Gold nanoparticle distribution in advanced in vitro and ex vivo human placental barrier models

Leonie Aengenheister, Dörthe Dietrich, Amin Sadeghpour, Pius Manser, Liliane Diener, Adrian Wichser, Uwe Karst, Peter Wick, Tina Buerki-Thurnherr*

*Corresponding author for this work

Research output: Contribution to journalArticleResearchpeer-review

45 Citations (Scopus)

Abstract

Background: Gold nanoparticles (AuNPs) are promising candidates to design the next generation NP-based drug formulations specifically treating maternal, fetal or placental complications with reduced side effects. Profound knowledge on AuNP distribution and effects at the human placental barrier in dependence on the particle properties and surface modifications, however, is currently lacking. Moreover, the predictive value of human placental transfer models for NP translocation studies is not yet clearly understood, in particular with regards to differences between static and dynamic exposures. To understand if small (3-4 nm) AuNPs with different surface modifications (PEGylated versus carboxylated) are taken up and cross the human placental barrier, we performed translocation studies in a static human in vitro co-culture placenta model and the dynamic human ex vivo placental perfusion model. The samples were analysed using ICP-MS, laser ablation-ICP-MS and TEM analysis for sensitive, label-free detection of AuNPs. Results: After 24 h of exposure, both AuNP types crossed the human placental barrier in vitro, although in low amounts. Even though cellular uptake was higher for carboxylated AuNPs, translocation was slightly increased for PEGylated AuNPs. After 6 h of perfusion, only PEGylated AuNPs were observed in the fetal circulation and tissue accumulation was similar for both AuNP types. While PEGylated AuNPs were highly stable in the biological media and provided consistent results among the two placenta models, carboxylated AuNPs agglomerated and adhered to the perfusion device, resulting in different cellular doses under static and dynamic exposure conditions. Conclusions: Gold nanoparticles cross the human placental barrier in limited amounts and accumulate in placental tissue, depending on their size- and/or surface modification. However, it is challenging to identify the contribution of individual characteristics since they often affect colloidal particle stability, resulting in different biological interaction in particular under static versus dynamic conditions. This study highlights that human ex vivo and in vitro placenta models can provide valuable mechanistic insights on NP uptake and translocation if accounting for NP stability and non-specific interactions with the test system.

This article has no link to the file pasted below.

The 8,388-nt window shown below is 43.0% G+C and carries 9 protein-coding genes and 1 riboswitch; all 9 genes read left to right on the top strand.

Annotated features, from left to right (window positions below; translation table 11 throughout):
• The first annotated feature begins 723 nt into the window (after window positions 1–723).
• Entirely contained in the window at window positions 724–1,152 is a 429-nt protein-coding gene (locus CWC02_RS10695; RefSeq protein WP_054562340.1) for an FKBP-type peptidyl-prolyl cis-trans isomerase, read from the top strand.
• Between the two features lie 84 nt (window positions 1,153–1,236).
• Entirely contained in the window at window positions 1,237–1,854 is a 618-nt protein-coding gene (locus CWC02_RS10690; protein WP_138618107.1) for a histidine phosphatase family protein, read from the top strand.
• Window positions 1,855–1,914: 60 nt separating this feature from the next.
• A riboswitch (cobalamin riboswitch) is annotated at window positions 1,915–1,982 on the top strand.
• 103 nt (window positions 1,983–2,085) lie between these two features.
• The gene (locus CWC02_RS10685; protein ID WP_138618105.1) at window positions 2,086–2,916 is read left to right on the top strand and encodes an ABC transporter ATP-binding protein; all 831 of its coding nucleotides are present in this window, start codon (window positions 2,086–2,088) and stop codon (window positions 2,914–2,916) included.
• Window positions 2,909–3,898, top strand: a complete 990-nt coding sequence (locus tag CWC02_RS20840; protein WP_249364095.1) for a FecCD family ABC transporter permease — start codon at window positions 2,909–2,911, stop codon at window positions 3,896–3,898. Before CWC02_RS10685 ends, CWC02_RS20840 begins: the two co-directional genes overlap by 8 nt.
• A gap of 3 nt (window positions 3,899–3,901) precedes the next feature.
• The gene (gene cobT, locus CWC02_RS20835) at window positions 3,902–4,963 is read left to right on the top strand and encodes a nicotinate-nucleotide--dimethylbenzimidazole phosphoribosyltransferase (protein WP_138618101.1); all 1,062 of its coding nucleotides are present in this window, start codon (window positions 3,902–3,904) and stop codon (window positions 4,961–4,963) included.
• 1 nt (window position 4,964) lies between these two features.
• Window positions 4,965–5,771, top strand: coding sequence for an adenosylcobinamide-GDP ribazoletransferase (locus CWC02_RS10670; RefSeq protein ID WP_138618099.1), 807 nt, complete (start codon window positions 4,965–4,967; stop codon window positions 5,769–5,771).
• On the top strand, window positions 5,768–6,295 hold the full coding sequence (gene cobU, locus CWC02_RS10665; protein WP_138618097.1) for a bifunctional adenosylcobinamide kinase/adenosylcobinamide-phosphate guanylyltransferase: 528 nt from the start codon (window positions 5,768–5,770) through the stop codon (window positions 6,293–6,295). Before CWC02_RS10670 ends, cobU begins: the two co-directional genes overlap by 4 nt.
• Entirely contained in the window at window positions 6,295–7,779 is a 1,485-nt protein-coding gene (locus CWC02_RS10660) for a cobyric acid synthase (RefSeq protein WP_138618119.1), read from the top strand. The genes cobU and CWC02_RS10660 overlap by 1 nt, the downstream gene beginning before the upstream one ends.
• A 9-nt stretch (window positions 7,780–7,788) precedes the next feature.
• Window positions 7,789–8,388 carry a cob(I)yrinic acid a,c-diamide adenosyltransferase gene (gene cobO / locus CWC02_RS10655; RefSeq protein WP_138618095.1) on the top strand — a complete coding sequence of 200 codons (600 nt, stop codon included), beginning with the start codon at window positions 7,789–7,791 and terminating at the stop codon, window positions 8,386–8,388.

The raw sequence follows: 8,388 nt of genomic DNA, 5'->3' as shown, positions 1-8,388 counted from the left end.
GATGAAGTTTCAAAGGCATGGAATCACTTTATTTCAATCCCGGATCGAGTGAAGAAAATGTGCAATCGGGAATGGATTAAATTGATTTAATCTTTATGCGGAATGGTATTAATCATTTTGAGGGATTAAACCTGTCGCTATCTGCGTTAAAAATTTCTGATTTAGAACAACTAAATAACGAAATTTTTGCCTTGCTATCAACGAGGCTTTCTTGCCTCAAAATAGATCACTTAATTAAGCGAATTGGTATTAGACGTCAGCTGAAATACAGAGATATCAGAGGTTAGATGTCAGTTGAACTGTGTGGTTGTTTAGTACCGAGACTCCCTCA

Original languageEnglish
Article number79
JournalJournal of Nanobiotechnology
Volume16
Issue number1
DOIs
Publication statusPublished - 11 Oct 2018
Externally publishedYes

Keywords

  • Ex vivo placenta perfusion
  • Gold nanoparticle
  • Nanoparticle agglomeration
  • Placental in vitro co-culture model
  • Placental uptake and translocation

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